Windows ‘serve no purpose’ on planes – ‘the real reason’ why they are installed

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Sitting next to the window on a plane is one of the best parts of the journey for many travellers, but is there a reason why it’s there in the first place? According to experts, having windows on planes is pointless – but for one reason.

In a thread on social question-and-answer website Quora, a user asked an interesting question about planes.

They said: “Why are the windows in airplanes spaced differently than the seats?”(sic)

This was debated by pilots and engineers, who all said the same thing: planes don’t need windows.

They are there simply for the comfort of the passengers and do not add any benefit to the structure of the plane at all.

Software engineer and author Shaunak Bhattacharjeee said: “Aeroplanes are not designed by keeping the luxury or comfort of the passengers but their safety.

“The main purpose of having windows inside an aircraft is simply not to make the passengers feel claustrophobic.

“Otherwise, they serve no purpose but takes up more technology and money to construct them.”

Shaunak shared images of a newly constructed aeroplane, demonstrating that the seats are at first missing from the interior.

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He continued: “Now when the seats are placed, aligning them with the windows is the least priority.

“The airlines’ companies are here to run a business, make profits and not to give the passengers a promising view of the outside.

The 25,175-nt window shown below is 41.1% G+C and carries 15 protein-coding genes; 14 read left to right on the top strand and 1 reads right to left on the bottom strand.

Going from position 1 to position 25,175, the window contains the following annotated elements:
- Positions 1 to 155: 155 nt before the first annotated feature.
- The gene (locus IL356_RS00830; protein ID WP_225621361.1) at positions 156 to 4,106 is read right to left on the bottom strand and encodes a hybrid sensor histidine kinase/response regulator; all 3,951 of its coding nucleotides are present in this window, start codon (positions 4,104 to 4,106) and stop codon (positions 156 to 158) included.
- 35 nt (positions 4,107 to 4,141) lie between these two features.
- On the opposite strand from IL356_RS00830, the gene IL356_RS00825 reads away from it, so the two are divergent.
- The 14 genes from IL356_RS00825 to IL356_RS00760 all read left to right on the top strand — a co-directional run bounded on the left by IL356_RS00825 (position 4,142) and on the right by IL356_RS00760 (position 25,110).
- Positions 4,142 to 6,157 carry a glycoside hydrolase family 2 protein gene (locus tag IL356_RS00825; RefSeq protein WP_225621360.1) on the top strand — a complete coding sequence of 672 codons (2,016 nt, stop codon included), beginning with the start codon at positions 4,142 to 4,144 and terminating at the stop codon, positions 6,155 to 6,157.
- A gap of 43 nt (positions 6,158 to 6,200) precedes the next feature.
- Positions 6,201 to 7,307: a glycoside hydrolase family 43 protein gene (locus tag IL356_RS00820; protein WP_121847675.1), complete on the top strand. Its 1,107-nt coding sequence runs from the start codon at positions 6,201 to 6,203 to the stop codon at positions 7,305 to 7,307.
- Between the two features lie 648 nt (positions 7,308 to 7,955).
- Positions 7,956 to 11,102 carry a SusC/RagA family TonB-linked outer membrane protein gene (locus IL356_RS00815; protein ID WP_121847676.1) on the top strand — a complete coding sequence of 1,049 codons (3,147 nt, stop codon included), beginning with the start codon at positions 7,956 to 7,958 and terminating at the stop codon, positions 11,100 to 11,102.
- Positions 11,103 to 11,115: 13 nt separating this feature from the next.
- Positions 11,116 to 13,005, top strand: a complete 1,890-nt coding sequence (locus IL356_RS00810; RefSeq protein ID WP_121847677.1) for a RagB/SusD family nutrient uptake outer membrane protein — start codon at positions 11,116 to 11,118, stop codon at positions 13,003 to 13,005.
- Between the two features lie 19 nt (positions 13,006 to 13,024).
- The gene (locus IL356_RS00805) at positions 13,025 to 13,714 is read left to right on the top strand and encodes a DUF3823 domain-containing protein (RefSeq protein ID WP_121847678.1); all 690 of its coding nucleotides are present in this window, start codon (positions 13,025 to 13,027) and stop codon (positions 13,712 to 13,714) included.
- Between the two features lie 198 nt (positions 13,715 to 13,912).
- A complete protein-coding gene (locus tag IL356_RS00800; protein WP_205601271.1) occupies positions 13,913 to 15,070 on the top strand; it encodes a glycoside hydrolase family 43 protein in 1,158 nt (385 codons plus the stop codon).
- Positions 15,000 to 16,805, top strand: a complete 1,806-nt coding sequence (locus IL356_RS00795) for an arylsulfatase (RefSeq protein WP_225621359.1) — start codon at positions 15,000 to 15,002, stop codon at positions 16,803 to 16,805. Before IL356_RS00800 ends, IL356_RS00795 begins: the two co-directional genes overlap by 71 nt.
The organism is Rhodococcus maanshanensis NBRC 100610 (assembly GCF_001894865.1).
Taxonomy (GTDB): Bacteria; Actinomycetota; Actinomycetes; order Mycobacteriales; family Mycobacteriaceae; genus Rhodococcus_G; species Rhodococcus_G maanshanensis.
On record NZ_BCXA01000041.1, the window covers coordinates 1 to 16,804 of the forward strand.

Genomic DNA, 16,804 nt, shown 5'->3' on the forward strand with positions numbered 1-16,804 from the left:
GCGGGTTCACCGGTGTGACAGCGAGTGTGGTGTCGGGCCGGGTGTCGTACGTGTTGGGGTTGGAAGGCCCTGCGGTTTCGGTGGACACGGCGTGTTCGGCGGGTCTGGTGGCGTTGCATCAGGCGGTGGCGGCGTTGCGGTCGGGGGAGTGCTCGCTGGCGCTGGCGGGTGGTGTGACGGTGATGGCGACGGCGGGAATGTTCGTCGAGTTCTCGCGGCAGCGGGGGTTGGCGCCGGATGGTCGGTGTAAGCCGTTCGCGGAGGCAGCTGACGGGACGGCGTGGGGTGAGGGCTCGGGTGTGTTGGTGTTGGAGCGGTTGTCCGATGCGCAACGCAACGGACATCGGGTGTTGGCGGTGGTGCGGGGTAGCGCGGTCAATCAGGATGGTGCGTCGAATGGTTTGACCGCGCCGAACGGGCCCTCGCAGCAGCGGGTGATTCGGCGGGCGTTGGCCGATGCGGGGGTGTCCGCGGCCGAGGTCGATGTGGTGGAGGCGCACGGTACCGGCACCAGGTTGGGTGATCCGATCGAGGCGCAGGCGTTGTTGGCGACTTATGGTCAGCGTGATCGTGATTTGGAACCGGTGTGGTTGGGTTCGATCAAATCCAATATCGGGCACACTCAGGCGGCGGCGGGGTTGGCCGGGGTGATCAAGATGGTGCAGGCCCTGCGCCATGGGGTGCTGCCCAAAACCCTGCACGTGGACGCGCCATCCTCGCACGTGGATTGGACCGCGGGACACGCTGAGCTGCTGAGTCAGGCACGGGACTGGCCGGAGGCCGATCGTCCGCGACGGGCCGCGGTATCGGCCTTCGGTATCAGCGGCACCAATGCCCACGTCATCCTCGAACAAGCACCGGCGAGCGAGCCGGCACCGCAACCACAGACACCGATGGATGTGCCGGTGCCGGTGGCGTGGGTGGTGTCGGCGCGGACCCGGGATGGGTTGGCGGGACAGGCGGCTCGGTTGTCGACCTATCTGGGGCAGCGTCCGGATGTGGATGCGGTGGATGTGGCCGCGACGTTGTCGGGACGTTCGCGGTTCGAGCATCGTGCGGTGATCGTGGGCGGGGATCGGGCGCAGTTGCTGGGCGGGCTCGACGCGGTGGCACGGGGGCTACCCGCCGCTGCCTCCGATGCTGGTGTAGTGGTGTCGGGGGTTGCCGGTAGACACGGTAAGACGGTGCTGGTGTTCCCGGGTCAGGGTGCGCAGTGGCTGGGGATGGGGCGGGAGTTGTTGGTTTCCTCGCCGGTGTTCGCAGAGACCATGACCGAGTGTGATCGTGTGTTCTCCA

“So, the rows of seats are placed as tightly as they can be to ensure maximum seating capacity, keeping a bare minimum leg space.

“This is why, sometimes or in fact, most of the times unless you are very lucky, your seat will not align with the window.

“One will be slightly in front of you and one will be a little behind. Or if very unlucky, a window seat might even come without a window.”

Shaunak went on to say that “the main reason the windows are kept is so that the passengers feel a little relaxed and not fear by realising the fact that they are flying in an aluminium tube at 700 kilometres per hour, 10 kilometres above ground”.

Mark Benton, a captain at United Airlines, agreed that the aeroplane is built first and the seats put in later.

“Depending on the personal desires of a particular airlines, the seats might not line up with the windows,” he said.

“Some aircraft of the same type might have a first class section, a business section, and economy class and then a regular economy section.

“Another aircraft of the same type might only have a business class and an economy class.

“Due to this seating arrangement, chosen by the particular airline, the seats might not line up with the windows, which can be a bit annoying.”

Another Quora user, Hu Shenru, added: “The next time you get on a plane, look under the seat! You would notice that all the seat sits on rails, so that when a airline want to switch seats, they just slide it off.

“The airline deals with the seats while the manufacture deals with the windows. So, they might not line up well.”

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